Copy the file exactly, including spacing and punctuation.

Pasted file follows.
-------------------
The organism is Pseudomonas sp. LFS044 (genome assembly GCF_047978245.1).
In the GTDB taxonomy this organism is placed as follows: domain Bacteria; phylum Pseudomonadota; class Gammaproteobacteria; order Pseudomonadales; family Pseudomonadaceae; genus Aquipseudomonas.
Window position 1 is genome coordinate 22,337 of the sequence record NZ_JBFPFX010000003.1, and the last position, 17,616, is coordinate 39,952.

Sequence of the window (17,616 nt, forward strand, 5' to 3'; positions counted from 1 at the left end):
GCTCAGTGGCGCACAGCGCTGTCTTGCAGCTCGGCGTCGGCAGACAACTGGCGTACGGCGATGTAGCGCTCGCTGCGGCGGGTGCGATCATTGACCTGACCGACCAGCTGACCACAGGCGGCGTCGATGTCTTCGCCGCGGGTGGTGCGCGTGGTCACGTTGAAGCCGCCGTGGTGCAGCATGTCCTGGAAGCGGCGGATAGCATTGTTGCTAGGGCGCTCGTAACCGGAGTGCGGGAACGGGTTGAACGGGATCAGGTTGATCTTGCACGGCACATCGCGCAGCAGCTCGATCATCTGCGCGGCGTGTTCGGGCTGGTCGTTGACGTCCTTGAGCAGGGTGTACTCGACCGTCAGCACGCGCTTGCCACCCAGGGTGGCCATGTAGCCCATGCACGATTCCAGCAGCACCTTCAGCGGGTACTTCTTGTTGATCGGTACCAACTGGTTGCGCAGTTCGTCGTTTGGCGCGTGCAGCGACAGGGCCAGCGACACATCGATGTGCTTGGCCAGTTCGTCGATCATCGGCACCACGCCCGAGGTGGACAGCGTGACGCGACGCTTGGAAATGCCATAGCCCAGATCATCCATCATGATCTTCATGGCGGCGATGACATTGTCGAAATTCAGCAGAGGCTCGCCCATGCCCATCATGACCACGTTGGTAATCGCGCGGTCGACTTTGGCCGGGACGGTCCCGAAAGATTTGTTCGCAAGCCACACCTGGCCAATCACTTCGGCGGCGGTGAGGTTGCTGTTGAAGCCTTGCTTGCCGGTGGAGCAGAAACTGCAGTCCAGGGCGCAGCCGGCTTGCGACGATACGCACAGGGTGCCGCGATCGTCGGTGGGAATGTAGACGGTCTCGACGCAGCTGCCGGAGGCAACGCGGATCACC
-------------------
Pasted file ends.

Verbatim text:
The organism is Pseudomonas sp. LFS044 (genome assembly GCF_047978245.1).
In the GTDB taxonomy this organism is placed as follows: domain Bacteria; phylum Pseudomonadota; class Gammaproteobacteria; order Pseudomonadales; family Pseudomonadaceae; genus Aquipseudomonas.
Window position 1 is genome coordinate 22,337 of the sequence record NZ_JBFPFX010000003.1, and the last position, 17,616, is coordinate 39,952.

Sequence of the window (17,616 nt, forward strand, 5' to 3'; positions counted from 1 at the left end):
GCTCAGTGGCGCACAGCGCTGTCTTGCAGCTCGGCGTCGGCAGACAACTGGCGTACGGCGATGTAGCGCTCGCTGCGGCGGGTGCGATCATTGACCTGACCGACCAGCTGACCACAGGCGGCGTCGATGTCTTCGCCGCGGGTGGTGCGCGTGGTCACGTTGAAGCCGCCGTGGTGCAGCATGTCCTGGAAGCGGCGGATAGCATTGTTGCTAGGGCGCTCGTAACCGGAGTGCGGGAACGGGTTGAACGGGATCAGGTTGATCTTGCACGGCACATCGCGCAGCAGCTCGATCATCTGCGCGGCGTGTTCGGGCTGGTCGTTGACGTCCTTGAGCAGGGTGTACTCGACCGTCAGCACGCGCTTGCCACCCAGGGTGGCCATGTAGCCCATGCACGATTCCAGCAGCACCTTCAGCGGGTACTTCTTGTTGATCGGTACCAACTGGTTGCGCAGTTCGTCGTTTGGCGCGTGCAGCGACAGGGCCAGCGACACATCGATGTGCTTGGCCAGTTCGTCGATCATCGGCACCACGCCCGAGGTGGACAGCGTGACGCGACGCTTGGAAATGCCATAGCCCAGATCATCCATCATGATCTTCATGGCGGCGATGACATTGTCGAAATTCAGCAGAGGCTCGCCCATGCCCATCATGACCACGTTGGTAATCGCGCGGTCGACTTTGGCCGGGACGGTCCCGAAAGATTTGTTCGCAAGCCACACCTGGCCAATCACTTCGGCGGCGGTGAGGTTGCTGTTGAAGCCTTGCTTGCCGGTGGAGCAGAAACTGCAGTCCAGGGCGCAGCCGGCTTGCGACGATACGCACAGGGTGCCGCGATCGTCGGTGGGAATGTAGACGGTCTCGACGCAGCTGCCGGAGGCAACGCGGATCACC